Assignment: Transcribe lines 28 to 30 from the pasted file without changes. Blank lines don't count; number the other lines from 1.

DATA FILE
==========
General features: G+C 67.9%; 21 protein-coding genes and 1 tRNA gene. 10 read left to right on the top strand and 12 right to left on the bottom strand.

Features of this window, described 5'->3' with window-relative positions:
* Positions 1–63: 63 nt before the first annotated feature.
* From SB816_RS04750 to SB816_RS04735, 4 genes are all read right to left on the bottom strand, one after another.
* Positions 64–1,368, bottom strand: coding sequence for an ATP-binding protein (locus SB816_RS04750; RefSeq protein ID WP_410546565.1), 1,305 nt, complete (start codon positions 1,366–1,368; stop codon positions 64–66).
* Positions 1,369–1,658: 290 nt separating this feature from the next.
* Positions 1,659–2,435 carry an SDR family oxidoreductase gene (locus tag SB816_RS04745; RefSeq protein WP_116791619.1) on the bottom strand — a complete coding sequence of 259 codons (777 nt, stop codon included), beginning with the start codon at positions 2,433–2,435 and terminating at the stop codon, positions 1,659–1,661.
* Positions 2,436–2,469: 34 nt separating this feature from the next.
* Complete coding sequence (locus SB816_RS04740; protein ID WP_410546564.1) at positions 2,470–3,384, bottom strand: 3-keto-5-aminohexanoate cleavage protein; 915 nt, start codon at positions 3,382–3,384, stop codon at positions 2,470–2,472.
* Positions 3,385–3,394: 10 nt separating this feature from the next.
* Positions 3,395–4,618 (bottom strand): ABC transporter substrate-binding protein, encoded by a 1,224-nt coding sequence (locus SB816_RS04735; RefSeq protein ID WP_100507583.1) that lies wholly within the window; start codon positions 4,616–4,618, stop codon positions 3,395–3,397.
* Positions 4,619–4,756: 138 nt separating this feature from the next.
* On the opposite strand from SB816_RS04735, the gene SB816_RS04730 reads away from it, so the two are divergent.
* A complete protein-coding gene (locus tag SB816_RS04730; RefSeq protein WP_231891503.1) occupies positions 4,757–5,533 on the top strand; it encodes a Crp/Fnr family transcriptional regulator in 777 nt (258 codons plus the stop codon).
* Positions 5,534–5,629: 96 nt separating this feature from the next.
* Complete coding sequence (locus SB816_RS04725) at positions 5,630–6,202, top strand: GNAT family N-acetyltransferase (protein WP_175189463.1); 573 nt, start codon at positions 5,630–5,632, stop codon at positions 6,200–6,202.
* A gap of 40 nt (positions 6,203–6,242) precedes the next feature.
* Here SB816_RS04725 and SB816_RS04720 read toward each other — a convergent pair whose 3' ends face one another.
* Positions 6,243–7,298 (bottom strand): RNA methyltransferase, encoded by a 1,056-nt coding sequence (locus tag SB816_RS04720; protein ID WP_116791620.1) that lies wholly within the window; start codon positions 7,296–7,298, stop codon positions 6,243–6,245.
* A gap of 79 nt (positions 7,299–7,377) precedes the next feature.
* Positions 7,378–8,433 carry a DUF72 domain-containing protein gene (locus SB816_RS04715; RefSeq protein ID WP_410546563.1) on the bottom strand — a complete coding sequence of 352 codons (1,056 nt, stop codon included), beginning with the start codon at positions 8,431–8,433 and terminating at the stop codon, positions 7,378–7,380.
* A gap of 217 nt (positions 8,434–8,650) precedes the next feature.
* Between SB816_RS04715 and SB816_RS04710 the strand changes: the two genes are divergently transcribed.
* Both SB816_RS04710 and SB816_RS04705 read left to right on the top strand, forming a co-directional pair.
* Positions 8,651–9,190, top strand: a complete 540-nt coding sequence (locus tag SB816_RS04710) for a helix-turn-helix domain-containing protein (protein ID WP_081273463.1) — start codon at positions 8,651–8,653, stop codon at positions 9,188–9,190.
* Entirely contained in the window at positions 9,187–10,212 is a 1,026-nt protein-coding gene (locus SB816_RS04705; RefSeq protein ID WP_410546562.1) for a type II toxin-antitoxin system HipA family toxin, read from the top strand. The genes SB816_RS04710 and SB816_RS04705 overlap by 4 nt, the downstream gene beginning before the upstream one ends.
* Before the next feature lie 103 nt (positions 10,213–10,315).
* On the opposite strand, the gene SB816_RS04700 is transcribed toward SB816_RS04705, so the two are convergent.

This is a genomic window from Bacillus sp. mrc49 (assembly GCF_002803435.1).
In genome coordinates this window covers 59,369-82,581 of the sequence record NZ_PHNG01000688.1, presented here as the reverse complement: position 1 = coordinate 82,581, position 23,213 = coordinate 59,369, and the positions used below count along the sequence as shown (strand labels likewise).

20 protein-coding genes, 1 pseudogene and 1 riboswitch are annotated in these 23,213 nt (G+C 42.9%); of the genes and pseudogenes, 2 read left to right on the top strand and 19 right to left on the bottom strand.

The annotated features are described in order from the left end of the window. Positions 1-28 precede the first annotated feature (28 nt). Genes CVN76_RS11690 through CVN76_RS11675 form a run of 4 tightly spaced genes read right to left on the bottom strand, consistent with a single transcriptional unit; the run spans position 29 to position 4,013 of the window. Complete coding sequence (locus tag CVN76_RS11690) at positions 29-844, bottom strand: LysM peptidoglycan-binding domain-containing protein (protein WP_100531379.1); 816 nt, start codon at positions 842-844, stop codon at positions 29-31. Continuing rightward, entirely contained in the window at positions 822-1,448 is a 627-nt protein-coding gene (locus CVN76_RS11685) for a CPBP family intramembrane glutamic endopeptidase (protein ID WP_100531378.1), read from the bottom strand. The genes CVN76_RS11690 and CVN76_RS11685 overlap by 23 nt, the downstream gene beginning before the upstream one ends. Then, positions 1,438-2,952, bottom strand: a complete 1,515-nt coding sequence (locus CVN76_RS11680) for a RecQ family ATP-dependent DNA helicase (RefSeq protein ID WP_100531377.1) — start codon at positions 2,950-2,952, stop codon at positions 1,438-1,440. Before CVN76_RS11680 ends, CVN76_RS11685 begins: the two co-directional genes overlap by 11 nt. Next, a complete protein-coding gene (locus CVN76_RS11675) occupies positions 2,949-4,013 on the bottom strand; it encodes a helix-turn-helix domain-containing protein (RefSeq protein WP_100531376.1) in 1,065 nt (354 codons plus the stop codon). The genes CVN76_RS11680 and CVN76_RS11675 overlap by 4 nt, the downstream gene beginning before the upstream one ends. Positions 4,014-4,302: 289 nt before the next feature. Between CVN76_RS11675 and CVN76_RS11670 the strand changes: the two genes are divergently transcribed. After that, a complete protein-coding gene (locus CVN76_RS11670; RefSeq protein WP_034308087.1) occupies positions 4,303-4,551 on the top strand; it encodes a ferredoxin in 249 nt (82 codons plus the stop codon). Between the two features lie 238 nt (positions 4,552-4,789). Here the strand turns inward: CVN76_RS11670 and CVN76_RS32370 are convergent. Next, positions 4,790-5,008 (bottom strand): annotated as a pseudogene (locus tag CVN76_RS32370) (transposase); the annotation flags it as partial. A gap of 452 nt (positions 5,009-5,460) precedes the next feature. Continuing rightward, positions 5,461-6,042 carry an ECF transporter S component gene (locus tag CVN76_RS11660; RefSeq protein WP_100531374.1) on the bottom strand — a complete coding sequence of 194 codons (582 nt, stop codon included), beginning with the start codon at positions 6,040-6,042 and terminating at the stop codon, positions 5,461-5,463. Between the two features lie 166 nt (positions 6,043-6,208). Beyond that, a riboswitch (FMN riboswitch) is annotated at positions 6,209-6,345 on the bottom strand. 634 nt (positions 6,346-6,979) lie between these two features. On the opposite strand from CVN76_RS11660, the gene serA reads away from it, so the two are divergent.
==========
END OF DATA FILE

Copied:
* On the opposite strand, the gene SB816_RS04700 is transcribed toward SB816_RS04705, so the two are convergent.

This is a genomic window from Bacillus sp. mrc49 (assembly GCF_002803435.1).
In genome coordinates this window covers 59,369-82,581 of the sequence record NZ_PHNG01000688.1, presented here as the reverse complement: position 1 = coordinate 82,581, position 23,213 = coordinate 59,369, and the positions used below count along the sequence as shown (strand labels likewise).